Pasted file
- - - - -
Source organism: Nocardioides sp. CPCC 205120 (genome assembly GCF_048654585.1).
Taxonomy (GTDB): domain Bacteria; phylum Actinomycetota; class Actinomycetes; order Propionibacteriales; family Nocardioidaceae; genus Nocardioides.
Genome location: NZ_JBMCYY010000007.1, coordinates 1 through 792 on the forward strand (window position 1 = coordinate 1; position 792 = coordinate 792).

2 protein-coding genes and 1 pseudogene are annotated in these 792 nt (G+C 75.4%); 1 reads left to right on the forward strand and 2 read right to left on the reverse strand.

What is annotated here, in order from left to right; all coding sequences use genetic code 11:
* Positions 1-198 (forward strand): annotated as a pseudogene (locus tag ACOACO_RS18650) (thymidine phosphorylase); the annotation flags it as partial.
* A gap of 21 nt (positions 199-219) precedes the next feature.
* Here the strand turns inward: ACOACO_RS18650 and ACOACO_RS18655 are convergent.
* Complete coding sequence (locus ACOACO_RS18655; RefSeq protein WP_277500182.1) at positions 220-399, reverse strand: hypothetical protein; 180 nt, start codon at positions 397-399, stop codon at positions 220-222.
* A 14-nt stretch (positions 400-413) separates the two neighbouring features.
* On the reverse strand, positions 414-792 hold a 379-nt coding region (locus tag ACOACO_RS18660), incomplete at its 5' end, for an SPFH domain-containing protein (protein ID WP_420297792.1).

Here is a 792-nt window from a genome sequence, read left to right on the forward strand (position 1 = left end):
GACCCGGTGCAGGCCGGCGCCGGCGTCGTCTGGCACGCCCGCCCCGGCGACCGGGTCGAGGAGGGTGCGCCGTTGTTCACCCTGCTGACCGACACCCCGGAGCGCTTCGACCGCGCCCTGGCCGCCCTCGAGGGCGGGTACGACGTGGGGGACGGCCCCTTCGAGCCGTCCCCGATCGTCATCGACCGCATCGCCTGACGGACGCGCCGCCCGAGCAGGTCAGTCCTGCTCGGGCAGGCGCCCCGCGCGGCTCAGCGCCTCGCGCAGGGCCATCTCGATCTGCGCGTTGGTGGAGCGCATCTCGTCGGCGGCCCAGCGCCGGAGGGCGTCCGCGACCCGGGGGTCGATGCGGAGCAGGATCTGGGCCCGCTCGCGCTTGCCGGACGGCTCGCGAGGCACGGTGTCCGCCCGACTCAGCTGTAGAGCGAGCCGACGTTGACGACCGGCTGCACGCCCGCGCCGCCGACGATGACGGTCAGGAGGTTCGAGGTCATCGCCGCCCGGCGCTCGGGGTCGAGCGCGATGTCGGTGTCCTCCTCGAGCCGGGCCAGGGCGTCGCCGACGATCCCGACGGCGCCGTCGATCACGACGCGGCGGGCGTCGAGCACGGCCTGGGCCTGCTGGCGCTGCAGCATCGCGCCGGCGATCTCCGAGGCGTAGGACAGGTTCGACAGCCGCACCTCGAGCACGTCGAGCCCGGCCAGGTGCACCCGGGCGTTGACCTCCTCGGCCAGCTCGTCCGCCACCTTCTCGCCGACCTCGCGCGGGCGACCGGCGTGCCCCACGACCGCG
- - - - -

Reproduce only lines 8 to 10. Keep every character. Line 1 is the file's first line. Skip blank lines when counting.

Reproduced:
* Here the strand turns inward: ACOACO_RS18650 and ACOACO_RS18655 are convergent.
* Complete coding sequence (locus ACOACO_RS18655; RefSeq protein WP_277500182.1) at positions 220-399, reverse strand: hypothetical protein; 180 nt, start codon at positions 397-399, stop codon at positions 220-222.
* A 14-nt stretch (positions 400-413) separates the two neighbouring features.